Department of Audiology, Menoufiya University, Egypt
Received date: March 21, 2014; Accepted date: April 09, 2014; Published date: April 16, 2014
Citation: Talaat HS (2014) Passive Smoking: A Possible Risk Factor for Development of Minimal Hearing Loss in Children. Commun Disord Deaf Stud Hearing Aids 2:107. doi:10.4172/2375-4427.1000107
Copyright: © 2014 Talaat HS. This is an open-access article distributed under the terms of the Creative Commons Attribution License, which permits unrestricted use, distribution, and reproduction in any medium, provided the original author and source are credited.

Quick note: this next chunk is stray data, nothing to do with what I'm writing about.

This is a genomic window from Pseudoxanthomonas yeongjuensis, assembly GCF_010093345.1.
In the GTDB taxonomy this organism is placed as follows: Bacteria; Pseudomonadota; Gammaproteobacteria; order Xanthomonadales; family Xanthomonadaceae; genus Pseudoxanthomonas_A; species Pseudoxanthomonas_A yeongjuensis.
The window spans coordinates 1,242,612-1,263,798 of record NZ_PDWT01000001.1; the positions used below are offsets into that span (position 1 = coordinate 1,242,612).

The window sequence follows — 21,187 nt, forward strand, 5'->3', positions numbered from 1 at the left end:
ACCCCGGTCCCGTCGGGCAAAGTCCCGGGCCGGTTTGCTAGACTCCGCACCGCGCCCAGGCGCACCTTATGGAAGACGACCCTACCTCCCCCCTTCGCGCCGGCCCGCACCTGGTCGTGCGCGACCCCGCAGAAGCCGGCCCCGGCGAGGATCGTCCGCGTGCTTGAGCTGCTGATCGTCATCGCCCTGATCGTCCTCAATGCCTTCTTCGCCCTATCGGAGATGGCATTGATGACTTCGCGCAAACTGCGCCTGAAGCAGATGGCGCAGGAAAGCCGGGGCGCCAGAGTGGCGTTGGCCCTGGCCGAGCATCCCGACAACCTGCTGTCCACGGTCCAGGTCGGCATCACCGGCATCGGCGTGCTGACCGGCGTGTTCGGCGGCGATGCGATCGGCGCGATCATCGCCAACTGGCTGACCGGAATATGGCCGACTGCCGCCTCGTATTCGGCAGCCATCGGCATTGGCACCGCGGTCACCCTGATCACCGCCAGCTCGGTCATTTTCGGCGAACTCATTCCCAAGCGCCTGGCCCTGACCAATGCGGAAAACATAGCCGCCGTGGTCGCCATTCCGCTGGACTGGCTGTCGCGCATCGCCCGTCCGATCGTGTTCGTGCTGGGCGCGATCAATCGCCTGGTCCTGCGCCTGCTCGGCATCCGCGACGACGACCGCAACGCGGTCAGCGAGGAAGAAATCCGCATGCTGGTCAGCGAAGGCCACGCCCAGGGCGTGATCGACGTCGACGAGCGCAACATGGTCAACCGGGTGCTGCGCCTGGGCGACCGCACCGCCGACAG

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Minimal Hearing Loss (MHL) is a commonly overlooked clinical problem; it affects about 5% of children. Children with MHL may be at risk academically due to their poorer speech perception in the noisy classrooms . MHL has generally been defined as a group of hearing disorders that include mild hearing loss, unilateral hearing loss, and high-frequency hearing loss. MHL may result from conductive disorders such as otitis media with effusion or different sensorineural disorders . Recently, we investigated the effect of second–hand smoke on the hearing of children. Passive smoking was correlated with development of sensorineural MHL . The study group consisted of 411 children, their aged ranged between 5 to 11 years. The inclusion criteria were: i) Normal speech and language, ii) Absence of any disease or condition that may cause sensorineural hearing loss, iii) Normal middle ear function on the day of hearing assessment. They were divided into three groups according to the exposure to second-hand smoke at home; Group of “no exposure” whereas no smoker in the family (131 children), group of “mild exposure” whereas the father was the only smoking parent and smoking was prohibited at home (155 children), and group of “heavy exposure” whereas the mother was smoking, or the father was freely smoking at home and in the presence of his children (125 children). Audiological evaluation revealed that the prevalence of hearing loss was 3.8%, 4.5% and 12% in the “no exposure”, “mild exposure”, and “heavy exposure” groups respectively. Significant difference was only detected between the high exposure group and the other two groups. All children with hearing loss had minimal sensorineural hearing loss i.e., threshold of frequencies showing hearing loss were 20 or 25 dB HL. The risk ratio (95% confidence interval) for development of hearing loss in the heavy exposure group compared to those none exposed children was 3.14 (1.18, 8.3) (p<0.05). Smoking may induce sensorineural hearing loss through direct ototoxic effect of nicotine on the hair cells, or reducing the cochlear perfusion by either induces vasospasm and arteriosclerosis in the cochlear blood vessels or raising the carboxyhaemoglobin levels, which reduces the oxygen perfusion for the organ of Corti . MHS reported in our study may represent an early stage of hearing loss which would later progress to more severe degrees of hearing loss with continuing exposure to second-hand smoke. This study emphasizes the importance of avoiding exposure of children to passive smoking which may be associated with development of hearing loss or its consequences such as learning disability.
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